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1. With E. Oldfieldii F.v.M.

There has been great confusion between E. Oldfieldii and E. Drummondii, and the present species, like E. Lane-Poolei, has been carved out of the aggregate. The affinity of E. Lane-Poolei inclines to E. Drummondii, and so does the present species in general characters, but both E. Ewartiana and E. Oldfieldii are dry-country Mallees. Mueller and Tate looked upon the Elder Expedition specimens as a mountain form of E. Oldfieldii. Both species have fruits with broad rims, though the sculpture is not the same in both. The fruits of E. Ewartiana are smaller, more numerous, have long peduncles, and are distinctly pedicellate. The operculum is very different to that of E. Oldfieldii; it is hemispherical, and shows a contraction with the calyx-tube which is not observable in E. Oldfieldii. The two species also differ in other characters.

2. With E. Drummondii Benth.

Compare fig. 11, Plate 74 (E. Ewartiana), with figs. 3, 5, 6, 7, 9, 10 of the same Plate (E. Drummondii). The buds of E. Drummondii are more ovoid than those of E. Ewartiana; the former have much longer and slenderer pedicels. The shape of the fruit is different in the two species, that of E. Drummondii having a more convex rim, with the tips of the valves more exsert. The mature leaves of E. Drummondii are usually more or less ovate-lanceolate, a character not observed in those of E. Ewartiana. The juvenile leaves of E. Ewartiana are remarkably coriaceous, and so broadly lanceolate as to be almost orbicular.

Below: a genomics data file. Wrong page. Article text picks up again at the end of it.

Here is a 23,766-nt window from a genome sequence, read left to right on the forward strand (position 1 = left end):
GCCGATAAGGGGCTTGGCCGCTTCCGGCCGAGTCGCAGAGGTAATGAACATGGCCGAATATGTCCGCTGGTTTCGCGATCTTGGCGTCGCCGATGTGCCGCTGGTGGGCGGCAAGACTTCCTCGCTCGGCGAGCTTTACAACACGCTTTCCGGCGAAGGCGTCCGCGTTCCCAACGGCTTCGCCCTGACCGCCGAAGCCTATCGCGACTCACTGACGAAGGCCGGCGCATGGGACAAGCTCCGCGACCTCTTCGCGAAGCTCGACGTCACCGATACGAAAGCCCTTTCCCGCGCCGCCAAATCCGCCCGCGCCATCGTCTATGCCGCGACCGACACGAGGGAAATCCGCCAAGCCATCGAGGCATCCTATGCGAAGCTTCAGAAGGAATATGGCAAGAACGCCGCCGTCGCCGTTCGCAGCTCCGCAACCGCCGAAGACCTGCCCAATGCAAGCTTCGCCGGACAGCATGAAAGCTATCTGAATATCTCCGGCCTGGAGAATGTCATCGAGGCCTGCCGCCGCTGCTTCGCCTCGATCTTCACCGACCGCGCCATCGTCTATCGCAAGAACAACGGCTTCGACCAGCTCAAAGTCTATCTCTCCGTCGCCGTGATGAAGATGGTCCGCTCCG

3. With E. Lane-Poolei Maiden.

E. Lane-Poolei is a moderately large White Gum, found in coastal situations; E. Ewartiana is a Mallee frequenting regions of low rainfall. The foliage of the former is thin, lanceolate to narrow lanceolate; that of the latter much broader and thicker, with the juvenile foliage remarkably coriaceous and so broad as to be almost orbicular, and considerably larger than that of E. Lane-Poolei. While the texture of the operculum of E. Ewartiana is thinnish, that of E. Lane-Poolei is remarkably thick, while comparison of the figures on Plate 74, viz., 4 (E. Lane-Poolei) and 11 (E. Ewartiana) shows that they are widely different.

4. With E. accedens W. V. Fitzgerald.

In the size, paleness and extreme coriaceousness, I know only one species whose juvenile leaves resemble those of E. Ewartiana, and that is E. accedens. See fig. 8, Plate 141, of the present work. But in almost every other character the two species diverge.